The family went into debt to organise a cardiologist review some months ago, and were told that she will be too unwell for surgery if they wait too long but without the money for hospitalisation costs, they have no choice but to watch her fade away.  Without access to her cardiologist I can only guess that her most likely diagnosis is Rheumatic Heart Disease, which is common in populations living in poverty.

When I asked her husband to say something for fundraising purposes in New Zealand here’s what he wrote:

My wife’s name Sokum and 20 Years old.

Before her parents take her go to meet traditional doctor but she is not better and then my parents continue to take her go to public district health hospital a doctor said that lung failure. The doctor provided a lot of medicine but feel not well more serious ill so, my parents continue to take her go to referral provincial the doctor said that can not treatment here need to send Phnom Penh city. In the Calemet health hospital doctor asked her about situation and check with x’ray so the doctor tell her truth about heart problem.  need to make surgery very soon.

Before we don’t know but when we were to Calemet hospital and know about her heart problem 1 year.

Now she doesn’t work because too sick of her. She stay at home right now can’t do hard work and can’t eat with salt food.

Before she is works at factory worker 3 years and during work with factory she working hard to find money to support the family.

Thank you helen
If you have more question please feel free let me know.

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I should be in a position to provide an update on this fundraiser in a week or two.  Things are moving slowly but surely and Sokum had a cardiologist appointment in Phnom Penh today.  Some incredibly generous gestures have been made on her behalf which I look forward to speaking about once everything falls into place.  All donations continue to be warmly welcomed, either through Go Fund Me or by contacting me directly.

Pearls of Maternal Wisdom

Balancing two boxes of mangoes on her head, a complete stranger greeted me gregariously as we came face-to-face around the same corner this morning.  The only word I understood was “American” but I recognised a sales pitch and turned her down as graciously as possible.  Lifting my parasol to dodge the roofs of tuk tuks and the heads of moto drivers, I passed a blind man playing a traditional string instrument alongside a small boy beating a drum as they strolled slowly along the roadside, busking.  Another small boy, pulling on a checked kramar scarfe wrapped around the man’s waist, was guiding him along the busy street.  I replied to his “hello” without stopping, simultaneously conscious that offering money to children who should be in school only adds to the problem of begging, and that I seemed indifferent to their wretched plight.  The footpaths are crowded with food stalls, parked motos and displayed goods so that throughout Phnom Penh pedestrians are forced to walk on the road, sharing space with the neverending purr of moving wheels and engines.  Ahead of me the yellow umbrella of a monk appeared to float behind his orange robe and sandaled feet.  Battered bananas sizzled in hot oil beside one vendor’s moto-sidecar shop; a barrow filled to overflowing with green coconuts was being pulled by a vendor across the street and another barrow filled with cardboard, plastic bottles and cans was being pulled towards me.  Above us white balls of cloud gathered, pushing a close blanket of stifling dank air around me so that by the time I reached the clinic my clothes were sodden with my own sweat.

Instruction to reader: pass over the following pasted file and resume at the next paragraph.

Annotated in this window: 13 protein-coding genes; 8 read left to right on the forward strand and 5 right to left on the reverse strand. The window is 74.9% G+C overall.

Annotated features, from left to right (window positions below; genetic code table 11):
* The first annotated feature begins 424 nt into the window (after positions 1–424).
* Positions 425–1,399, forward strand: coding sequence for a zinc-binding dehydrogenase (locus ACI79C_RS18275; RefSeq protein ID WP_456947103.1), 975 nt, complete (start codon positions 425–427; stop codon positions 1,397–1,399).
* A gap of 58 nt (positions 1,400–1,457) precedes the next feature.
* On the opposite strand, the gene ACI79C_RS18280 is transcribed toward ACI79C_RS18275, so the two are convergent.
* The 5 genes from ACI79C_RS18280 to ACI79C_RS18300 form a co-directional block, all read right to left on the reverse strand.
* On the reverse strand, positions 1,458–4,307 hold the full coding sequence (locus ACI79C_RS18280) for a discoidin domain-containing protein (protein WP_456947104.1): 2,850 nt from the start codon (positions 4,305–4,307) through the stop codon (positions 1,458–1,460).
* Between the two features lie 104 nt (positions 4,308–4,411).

Every day my mind wanders to an 18yo boy lying on a hard wooden bed base underneath his family’s bamboo elevated home on an island in the Mekong.  I met him when one of the nurses I worked with in 2014 asked Caz and I to visit him for a western opinion.  He has a tumour on his thigh so large and grotesque, that it seemed a medieval spectacle when the sheet was pulled back for us to examine it.  When we left his home we both hoped we had been able to disguise our shock.  A nurse visits him daily for $2.50 to dress the wound resulting from the diagnostic biopsy which his family went into debt to pay for and which is slowly turning his whole leg black.  He will die soon, with almost no medical intervention.  You need money to pay for oncology services, which his family are simply unable to consider.  We offered what we could, thanks to donations from a friend in England.  It is little but perhaps enough to reduce the family’s financial stress as they lose their son in the prime of his life.  He refuses to eat, believing that food is causing the tumour to grow.  Our attempts to suggest otherwise seemed futile and I can’t blame him for believing as he does.  With any luck the tumour will remain numb, as it has so far, so he can die without pain.  It is hard to imagine speaking of someone’s 18yo son in this way, but at the same time I have learned that such lack of health care is far more commonplace on a global scale, than the entitlements that we in the “other world” assume as our moral right.